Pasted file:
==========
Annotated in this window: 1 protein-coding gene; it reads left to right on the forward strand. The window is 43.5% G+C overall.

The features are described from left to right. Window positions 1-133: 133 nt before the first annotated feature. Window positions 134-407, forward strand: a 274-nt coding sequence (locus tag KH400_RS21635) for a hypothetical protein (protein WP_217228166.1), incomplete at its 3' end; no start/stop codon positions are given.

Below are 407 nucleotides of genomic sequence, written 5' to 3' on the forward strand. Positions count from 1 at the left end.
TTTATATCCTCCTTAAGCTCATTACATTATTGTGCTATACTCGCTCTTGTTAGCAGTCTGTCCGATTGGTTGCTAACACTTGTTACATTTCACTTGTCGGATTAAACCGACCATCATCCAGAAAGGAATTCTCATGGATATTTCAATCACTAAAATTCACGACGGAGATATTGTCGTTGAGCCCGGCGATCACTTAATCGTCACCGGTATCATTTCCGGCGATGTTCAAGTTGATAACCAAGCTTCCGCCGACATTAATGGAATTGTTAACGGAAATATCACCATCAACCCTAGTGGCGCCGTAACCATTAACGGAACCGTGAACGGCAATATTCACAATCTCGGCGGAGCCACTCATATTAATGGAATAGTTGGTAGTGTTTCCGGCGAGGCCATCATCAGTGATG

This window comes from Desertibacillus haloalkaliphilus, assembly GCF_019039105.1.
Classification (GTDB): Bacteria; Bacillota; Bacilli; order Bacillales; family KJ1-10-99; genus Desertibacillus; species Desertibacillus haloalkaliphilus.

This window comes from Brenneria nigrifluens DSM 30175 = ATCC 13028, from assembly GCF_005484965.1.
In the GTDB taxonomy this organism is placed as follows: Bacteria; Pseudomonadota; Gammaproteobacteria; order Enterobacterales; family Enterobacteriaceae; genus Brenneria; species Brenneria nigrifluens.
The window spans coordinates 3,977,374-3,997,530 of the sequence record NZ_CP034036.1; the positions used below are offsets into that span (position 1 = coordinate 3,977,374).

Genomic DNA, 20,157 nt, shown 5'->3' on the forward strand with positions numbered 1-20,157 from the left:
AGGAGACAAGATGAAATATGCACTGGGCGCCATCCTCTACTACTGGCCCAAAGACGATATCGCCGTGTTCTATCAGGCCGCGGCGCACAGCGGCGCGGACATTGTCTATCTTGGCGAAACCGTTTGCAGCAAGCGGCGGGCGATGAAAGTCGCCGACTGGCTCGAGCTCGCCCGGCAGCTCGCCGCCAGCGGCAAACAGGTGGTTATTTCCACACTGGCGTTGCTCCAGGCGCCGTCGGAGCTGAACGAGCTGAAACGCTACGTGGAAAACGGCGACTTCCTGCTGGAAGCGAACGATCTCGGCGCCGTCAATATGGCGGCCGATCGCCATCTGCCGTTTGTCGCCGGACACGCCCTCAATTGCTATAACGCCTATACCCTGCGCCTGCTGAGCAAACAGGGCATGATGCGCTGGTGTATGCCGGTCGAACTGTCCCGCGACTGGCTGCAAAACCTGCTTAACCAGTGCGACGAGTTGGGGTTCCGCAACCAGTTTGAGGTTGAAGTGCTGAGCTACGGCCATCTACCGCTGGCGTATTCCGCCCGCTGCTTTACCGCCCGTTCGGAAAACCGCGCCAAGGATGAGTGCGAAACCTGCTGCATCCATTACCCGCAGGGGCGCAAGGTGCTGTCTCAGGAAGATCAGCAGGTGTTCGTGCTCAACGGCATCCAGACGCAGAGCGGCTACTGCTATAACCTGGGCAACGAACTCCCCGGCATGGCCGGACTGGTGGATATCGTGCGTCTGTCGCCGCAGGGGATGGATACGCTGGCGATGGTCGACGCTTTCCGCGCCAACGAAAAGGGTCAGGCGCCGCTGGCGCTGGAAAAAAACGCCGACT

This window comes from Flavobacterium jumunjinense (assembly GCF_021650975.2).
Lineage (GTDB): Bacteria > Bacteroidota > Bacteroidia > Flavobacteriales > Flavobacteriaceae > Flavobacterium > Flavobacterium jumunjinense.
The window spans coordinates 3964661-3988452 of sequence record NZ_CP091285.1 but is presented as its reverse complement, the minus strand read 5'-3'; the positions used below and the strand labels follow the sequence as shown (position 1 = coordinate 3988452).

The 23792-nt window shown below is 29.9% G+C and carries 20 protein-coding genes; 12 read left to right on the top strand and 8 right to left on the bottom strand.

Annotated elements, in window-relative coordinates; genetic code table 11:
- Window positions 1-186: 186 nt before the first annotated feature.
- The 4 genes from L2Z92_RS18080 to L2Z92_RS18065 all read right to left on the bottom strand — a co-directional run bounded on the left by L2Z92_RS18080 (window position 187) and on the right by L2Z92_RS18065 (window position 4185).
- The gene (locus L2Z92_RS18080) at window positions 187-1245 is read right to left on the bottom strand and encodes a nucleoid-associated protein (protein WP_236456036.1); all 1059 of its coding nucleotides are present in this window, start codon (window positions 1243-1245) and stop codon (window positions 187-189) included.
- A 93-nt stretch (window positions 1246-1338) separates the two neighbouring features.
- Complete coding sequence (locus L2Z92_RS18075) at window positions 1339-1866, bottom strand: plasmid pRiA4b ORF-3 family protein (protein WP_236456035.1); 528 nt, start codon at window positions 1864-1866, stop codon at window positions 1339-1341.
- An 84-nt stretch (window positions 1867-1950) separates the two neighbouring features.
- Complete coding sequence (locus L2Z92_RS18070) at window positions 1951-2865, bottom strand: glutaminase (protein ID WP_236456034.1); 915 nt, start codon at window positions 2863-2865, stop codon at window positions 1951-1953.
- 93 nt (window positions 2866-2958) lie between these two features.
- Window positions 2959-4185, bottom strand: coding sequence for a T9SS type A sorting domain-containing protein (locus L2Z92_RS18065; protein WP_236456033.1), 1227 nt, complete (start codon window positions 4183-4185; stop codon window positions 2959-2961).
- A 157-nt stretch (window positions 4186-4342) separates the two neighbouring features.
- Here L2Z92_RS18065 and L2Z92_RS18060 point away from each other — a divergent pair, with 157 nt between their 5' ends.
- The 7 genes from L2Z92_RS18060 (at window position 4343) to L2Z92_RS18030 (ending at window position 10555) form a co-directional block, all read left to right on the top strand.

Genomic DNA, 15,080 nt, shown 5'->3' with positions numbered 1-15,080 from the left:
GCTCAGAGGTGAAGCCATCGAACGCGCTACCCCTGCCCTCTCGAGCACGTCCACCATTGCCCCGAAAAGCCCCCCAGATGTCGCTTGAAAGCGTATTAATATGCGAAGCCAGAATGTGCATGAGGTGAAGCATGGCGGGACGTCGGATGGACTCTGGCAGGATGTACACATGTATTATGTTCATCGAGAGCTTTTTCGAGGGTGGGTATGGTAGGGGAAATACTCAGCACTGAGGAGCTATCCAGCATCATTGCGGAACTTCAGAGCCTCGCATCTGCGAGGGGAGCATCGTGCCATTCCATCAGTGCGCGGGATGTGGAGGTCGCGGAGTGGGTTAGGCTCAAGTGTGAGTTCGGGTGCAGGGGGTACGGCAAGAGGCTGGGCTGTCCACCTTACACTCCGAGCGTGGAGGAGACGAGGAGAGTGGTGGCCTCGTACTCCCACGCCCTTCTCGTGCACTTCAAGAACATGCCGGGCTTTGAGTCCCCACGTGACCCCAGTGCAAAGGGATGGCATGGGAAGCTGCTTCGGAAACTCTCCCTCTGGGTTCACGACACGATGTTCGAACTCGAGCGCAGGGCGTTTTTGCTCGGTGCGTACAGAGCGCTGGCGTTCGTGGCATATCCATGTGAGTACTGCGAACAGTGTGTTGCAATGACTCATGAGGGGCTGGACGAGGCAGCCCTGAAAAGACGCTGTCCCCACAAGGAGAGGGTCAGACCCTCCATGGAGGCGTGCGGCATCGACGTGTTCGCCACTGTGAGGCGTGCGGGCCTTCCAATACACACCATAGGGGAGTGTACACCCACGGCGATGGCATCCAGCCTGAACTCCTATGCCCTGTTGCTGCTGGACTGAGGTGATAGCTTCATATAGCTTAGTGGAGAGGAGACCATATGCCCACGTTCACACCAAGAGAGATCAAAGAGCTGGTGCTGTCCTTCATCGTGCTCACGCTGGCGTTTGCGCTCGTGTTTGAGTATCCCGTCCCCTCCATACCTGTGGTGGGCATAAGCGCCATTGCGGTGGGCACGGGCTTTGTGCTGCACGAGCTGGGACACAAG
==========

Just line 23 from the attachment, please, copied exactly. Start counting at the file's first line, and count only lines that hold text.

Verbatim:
- Complete coding sequence (locus L2Z92_RS18070) at window positions 1951-2865, bottom strand: glutaminase (protein ID WP_236456034.1); 915 nt, start codon at window positions 2863-2865, stop codon at window positions 1951-1953.